if (innocent, infile, flags=re.DOTALL):
                red_flag = red_flag - 1
            if red_flag >> 0:
                print (str(red_flag) + " unknown scriptnode(s) in " + filename)


        if ('vaccine_gene', infile, flags=re.DOTALL):
            number = number + 1
            currenttime =
            datestamp = str(currenttime.year).zfill(4)+"-"+str(currenttime.month).zfill(2)+"-"+str("_"+str(currenttime.hour)+str(currenttime.minute)+str(currenttime.second)

                os.rename (filename, filename+"_old_"+datestamp )
            except FileExistsError:
                os.rename (filename, filename+"_old_"+ datestamp + "_2")

            clean = infile

            item = 0
            while item<4:          
                clean = re.sub(signature_a, ' ', clean, flags=re.DOTALL)
                clean = re.sub(signature_b, ' ', clean, flags=re.DOTALL)
                item += 1

            oldsize = sys.getsizeof(infile)
            newsize = sys.getsizeof(clean)

            clean = re.sub(remnant, ' ', clean, flags=re.DOTALL)
            print (filename + " " + f'{oldsize:,}' + " " + f'{newsize:,}')

            outfile = open(filename, "w+")

print ("\nTotal checked: "+ str(checked) + " of " + str(len(filelist)) + " - cleaned : " + str(number) + "\n")

log = open(currentpath + "\\vircheck.ini",'w')

# requires pip3 install psutil, not standard library
#running_from = psutil.Process(os.getpid()).parent().name()
#if running_from == 'explorer.exe':
#    input('Press Enter to Exit..')

if episodeflag == 0:
    input('Press Enter to Exit..\n')


Could you upload a zipped copy of an infected file? It’d be good to ensure that the Manik MA scanner finds it correctly.

Sure, here are a few random infected files from the archive:

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Thanks, helped me catch a bug in the scanner. Otherwise it correctly identified the infected files, if that’s useful ping me and I can get your the code

1 Like

Glad it was useful. And yes, I’d be interested in your MA scanner.

This link goes to a Maya plugin (tested on Maya 2022, should be OK at least as far back as 2020 or 2019). If you unzip into a folder on the your MAYA_MODULE_PATH (usually Documents /Maya/2022/Modules) it will scan MA files as you open them and warn you if the files are suspicious.

Note that the “Maya security plugin” does NOT catch all of the (many!) zero-day exploits that are trivially easy to do in MA files. It’s only really able to catch scriptnode hacks.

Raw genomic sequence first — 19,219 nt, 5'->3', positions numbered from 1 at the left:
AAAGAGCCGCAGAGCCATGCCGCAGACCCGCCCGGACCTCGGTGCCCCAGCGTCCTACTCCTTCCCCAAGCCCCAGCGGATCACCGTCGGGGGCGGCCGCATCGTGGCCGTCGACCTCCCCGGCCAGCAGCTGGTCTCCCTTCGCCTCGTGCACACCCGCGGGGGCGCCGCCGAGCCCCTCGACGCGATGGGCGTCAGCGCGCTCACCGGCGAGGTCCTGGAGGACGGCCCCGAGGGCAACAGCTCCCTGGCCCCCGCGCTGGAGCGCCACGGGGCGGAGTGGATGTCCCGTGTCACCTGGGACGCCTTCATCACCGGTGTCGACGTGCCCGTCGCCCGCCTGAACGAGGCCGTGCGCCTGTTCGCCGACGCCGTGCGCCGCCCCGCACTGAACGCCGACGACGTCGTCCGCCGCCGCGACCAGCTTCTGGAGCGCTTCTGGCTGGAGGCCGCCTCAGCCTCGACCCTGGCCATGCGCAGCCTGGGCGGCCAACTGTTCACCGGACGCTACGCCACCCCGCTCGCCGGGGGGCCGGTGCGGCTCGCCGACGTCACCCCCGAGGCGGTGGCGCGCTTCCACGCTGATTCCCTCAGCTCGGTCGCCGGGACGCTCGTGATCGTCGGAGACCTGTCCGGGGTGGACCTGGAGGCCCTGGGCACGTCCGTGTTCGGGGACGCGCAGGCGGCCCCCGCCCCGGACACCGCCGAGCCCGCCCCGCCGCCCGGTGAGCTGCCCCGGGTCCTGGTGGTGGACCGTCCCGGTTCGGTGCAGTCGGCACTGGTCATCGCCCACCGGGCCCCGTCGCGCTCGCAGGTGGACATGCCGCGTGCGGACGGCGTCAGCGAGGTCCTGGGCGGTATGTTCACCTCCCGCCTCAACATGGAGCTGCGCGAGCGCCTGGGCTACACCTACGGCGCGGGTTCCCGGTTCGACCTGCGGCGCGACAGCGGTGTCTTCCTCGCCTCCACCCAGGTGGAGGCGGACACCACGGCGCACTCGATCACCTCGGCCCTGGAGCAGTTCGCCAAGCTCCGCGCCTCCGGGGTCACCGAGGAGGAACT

If you catch any holes in this please ping me. If you want to join the Github group that created the plugin, also reach out via DM


Thank you very much.

It would be nice if the plugin could also (without duplication of code) scan existing files on the server, without loading them up in Maya.

The plugin also exposes a command you can call from the Maya listener which will scan files w/o opening them

manik "file-or-folder-path-here" will scan a file or folder and print issues to the listener


Possible Amateur suggestion:
(I used this to track down some code at a different job)

For finding code in files including returning surrounding lines:

For finding code in pdfs or office documents (or just multi-pdf search):

For scanning for file names:

In my experience nothing has given me quicker results

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Updated instructions and latest version of the scanner here:

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This is nuts! I can’t believe that someone wrote a virus for maya.

When I worked at one of the AAA studios we had an issue where we got ma scene bloat due to replicating light linker nodes. I wrote a python script called “SaveAsOptimized” that had logic for clearing out dangling nodes and the light linker nodes and save off a clean file. Perhaps I can write another version of the script and take “viruses” into account? But then again I don’t have a Maya license these days so…

The scanner only finds the files that are suspicious, fixing them is definitely a trickier problem. Often you can render them inert by just removing one one – but almost any fix could possibly be hacked by a motivated attacker too, so we opted to just warn people and let them sort it out for this release.